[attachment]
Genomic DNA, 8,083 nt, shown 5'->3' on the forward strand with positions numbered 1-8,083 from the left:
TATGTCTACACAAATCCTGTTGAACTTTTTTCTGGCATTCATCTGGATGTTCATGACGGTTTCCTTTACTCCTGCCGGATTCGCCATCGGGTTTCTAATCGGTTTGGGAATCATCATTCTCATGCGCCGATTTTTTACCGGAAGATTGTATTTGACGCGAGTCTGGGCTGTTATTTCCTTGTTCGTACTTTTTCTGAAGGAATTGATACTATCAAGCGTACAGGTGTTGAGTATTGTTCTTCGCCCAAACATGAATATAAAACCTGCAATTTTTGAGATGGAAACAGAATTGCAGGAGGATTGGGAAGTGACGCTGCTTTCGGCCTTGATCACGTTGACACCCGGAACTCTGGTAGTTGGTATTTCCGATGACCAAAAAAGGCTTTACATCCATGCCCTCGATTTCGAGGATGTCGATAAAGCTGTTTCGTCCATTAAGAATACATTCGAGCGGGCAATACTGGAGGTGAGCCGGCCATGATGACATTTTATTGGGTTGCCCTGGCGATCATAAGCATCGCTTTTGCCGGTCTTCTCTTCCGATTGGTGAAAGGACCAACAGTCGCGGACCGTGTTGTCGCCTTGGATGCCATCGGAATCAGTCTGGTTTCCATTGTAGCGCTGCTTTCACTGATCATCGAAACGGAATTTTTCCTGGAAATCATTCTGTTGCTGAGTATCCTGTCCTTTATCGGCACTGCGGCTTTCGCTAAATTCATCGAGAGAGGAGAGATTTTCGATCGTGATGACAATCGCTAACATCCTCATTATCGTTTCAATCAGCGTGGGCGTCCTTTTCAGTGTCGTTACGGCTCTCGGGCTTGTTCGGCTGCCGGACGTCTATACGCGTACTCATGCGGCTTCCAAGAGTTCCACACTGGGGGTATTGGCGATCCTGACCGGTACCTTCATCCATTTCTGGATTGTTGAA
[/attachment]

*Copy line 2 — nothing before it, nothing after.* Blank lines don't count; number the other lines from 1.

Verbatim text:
TATGTCTACACAAATCCTGTTGAACTTTTTTCTGGCATTCATCTGGATGTTCATGACGGTTTCCTTTACTCCTGCCGGATTCGCCATCGGGTTTCTAATCGGTTTGGGAATCATCATTCTCATGCGCCGATTTTTTACCGGAAGATTGTATTTGACGCGAGTCTGGGCTGTTATTTCCTTGTTCGTACTTTTTCTGAAGGAATTGATACTATCAAGCGTACAGGTGTTGAGTATTGTTCTTCGCCCAAACATGAATATAAAACCTGCAATTTTTGAGATGGAAACAGAATTGCAGGAGGATTGGGAAGTGACGCTGCTTTCGGCCTTGATCACGTTGACACCCGGAACTCTGGTAGTTGGTATTTCCGATGACCAAAAAAGGCTTTACATCCATGCCCTCGATTTCGAGGATGTCGATAAAGCTGTTTCGTCCATTAAGAATACATTCGAGCGGGCAATACTGGAGGTGAGCCGGCCATGATGACATTTTATTGGGTTGCCCTGGCGATCATAAGCATCGCTTTTGCCGGTCTTCTCTTCCGATTGGTGAAAGGACCAACAGTCGCGGACCGTGTTGTCGCCTTGGATGCCATCGGAATCAGTCTGGTTTCCATTGTAGCGCTGCTTTCACTGATCATCGAAACGGAATTTTTCCTGGAAATCATTCTGTTGCTGAGTATCCTGTCCTTTATCGGCACTGCGGCTTTCGCTAAATTCATCGAGAGAGGAGAGATTTTCGATCGTGATGACAATCGCTAACATCCTCATTATCGTTTCAATCAGCGTGGGCGTCCTTTTCAGTGTCGTTACGGCTCTCGGGCTTGTTCGGCTGCCGGACGTCTATACGCGTACTCATGCGGCTTCCAAGAGTTCCACACTGGGGGTATTGGCGATCCTGACCGGTACCTTCATCCATTTCTGGATTGTTGAA